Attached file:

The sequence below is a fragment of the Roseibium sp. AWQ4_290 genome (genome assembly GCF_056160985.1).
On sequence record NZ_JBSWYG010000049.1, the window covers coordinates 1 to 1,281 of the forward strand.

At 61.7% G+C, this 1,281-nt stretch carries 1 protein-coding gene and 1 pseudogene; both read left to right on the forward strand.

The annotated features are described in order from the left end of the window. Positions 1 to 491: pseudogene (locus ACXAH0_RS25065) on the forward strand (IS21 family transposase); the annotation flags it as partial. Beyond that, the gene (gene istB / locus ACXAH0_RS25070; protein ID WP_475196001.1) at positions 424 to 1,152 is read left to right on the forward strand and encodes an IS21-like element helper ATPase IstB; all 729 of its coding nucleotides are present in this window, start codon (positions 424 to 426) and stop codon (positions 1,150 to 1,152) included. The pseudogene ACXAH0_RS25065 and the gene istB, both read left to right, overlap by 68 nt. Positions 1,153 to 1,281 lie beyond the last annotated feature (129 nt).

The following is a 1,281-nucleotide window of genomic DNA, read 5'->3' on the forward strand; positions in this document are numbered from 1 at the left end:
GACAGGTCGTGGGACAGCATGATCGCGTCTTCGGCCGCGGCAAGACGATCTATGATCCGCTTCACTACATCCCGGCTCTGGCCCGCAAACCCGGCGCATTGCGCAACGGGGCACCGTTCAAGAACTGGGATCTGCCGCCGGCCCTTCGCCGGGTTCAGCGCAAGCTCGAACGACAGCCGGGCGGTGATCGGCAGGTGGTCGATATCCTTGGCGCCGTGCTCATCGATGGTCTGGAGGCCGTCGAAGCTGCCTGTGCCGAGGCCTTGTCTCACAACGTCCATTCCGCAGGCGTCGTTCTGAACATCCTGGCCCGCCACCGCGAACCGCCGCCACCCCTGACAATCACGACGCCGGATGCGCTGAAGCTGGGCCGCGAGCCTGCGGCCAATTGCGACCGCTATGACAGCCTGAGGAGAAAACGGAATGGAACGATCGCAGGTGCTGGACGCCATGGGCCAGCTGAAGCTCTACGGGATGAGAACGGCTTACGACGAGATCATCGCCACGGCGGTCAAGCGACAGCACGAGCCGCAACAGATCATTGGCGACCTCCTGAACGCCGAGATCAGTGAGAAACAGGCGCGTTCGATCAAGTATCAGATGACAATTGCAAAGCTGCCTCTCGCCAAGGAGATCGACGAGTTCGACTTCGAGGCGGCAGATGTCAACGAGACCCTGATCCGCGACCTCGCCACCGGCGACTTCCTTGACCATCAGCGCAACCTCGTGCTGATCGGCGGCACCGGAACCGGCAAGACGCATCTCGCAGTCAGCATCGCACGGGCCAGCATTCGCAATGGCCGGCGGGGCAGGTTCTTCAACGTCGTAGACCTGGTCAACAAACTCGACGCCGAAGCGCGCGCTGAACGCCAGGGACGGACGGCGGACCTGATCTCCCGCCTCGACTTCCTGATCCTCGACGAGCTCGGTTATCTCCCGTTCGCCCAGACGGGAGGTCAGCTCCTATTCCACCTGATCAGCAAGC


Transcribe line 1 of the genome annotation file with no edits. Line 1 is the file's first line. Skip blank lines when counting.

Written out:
The sequence below is a fragment of the Roseibium sp. AWQ4_290 genome (genome assembly GCF_056160985.1).